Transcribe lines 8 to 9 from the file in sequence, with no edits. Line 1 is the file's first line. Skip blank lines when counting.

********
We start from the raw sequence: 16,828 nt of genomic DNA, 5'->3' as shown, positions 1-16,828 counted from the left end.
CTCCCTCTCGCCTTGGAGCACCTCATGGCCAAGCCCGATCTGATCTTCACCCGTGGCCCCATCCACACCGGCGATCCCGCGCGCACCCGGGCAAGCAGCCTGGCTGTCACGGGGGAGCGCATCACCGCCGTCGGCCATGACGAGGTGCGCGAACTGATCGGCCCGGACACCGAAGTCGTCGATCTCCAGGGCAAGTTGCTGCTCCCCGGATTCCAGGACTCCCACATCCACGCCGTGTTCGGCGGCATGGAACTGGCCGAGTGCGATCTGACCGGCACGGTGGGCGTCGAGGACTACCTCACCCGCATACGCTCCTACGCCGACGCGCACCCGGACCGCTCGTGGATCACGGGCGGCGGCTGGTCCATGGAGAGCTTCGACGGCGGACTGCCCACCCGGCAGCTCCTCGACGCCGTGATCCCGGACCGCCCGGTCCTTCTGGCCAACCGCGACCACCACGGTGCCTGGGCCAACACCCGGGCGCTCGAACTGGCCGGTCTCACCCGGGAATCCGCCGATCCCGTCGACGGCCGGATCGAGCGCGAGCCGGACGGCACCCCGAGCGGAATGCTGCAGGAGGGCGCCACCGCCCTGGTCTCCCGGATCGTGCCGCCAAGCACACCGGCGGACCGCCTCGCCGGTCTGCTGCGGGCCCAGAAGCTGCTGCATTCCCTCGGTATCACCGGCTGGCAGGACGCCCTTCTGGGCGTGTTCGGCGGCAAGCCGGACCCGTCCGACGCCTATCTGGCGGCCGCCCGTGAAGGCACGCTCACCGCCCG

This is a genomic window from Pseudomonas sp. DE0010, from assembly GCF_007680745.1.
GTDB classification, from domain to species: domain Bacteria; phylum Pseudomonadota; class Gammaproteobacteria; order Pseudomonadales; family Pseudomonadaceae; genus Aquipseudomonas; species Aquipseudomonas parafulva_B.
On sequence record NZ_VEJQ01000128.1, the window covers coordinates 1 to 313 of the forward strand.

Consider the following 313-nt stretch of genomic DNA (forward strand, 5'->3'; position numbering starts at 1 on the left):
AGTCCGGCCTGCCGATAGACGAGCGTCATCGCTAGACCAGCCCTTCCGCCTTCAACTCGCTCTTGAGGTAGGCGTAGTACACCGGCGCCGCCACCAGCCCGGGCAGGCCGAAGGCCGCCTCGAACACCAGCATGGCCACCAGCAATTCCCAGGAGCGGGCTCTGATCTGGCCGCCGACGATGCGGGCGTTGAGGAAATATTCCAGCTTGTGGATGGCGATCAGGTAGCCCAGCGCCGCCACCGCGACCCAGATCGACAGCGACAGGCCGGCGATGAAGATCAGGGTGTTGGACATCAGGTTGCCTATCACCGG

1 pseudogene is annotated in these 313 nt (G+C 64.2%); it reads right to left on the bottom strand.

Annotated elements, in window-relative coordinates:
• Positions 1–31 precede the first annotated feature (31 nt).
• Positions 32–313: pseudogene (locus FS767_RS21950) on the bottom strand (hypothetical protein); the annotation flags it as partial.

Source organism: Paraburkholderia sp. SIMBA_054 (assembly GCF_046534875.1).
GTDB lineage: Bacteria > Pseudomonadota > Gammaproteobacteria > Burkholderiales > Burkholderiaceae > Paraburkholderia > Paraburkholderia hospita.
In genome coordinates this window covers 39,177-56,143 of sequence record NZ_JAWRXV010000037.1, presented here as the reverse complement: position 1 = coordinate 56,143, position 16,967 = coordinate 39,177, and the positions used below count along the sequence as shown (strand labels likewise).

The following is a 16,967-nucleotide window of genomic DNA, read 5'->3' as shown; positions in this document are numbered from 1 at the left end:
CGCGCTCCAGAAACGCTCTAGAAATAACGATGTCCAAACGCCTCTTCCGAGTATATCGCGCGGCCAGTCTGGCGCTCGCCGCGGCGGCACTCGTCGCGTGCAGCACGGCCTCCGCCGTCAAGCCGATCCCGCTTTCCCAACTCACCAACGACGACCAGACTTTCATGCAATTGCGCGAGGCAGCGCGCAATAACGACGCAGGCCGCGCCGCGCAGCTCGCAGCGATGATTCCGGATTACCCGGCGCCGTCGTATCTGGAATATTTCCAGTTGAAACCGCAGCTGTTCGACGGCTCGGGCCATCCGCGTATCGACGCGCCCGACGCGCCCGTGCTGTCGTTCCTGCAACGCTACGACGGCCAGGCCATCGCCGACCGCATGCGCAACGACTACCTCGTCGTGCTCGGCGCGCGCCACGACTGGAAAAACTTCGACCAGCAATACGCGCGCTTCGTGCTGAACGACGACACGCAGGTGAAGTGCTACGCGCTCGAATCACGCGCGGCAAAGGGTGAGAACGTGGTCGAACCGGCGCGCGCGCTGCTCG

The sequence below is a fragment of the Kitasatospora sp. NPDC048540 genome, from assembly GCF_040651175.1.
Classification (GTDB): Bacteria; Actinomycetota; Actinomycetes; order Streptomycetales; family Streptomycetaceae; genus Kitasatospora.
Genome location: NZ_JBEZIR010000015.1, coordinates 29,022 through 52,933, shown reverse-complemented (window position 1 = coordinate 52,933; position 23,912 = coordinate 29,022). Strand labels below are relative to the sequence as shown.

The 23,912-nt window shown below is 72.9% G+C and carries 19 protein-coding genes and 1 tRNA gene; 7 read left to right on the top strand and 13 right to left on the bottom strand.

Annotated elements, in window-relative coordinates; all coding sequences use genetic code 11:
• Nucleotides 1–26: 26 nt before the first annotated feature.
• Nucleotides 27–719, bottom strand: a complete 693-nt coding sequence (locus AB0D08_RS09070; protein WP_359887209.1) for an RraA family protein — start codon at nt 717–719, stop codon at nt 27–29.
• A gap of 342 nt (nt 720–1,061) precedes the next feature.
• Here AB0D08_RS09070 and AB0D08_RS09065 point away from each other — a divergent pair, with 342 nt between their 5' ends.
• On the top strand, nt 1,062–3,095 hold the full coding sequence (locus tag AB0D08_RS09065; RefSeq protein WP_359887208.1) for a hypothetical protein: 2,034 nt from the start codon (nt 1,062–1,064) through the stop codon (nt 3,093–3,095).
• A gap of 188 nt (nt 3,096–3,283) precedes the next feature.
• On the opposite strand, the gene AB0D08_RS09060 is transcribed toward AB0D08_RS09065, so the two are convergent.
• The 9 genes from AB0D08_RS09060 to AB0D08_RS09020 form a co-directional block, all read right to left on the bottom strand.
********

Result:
1 pseudogene is annotated in these 313 nt (G+C 64.2%); it reads right to left on the bottom strand.

Annotated elements, in window-relative coordinates: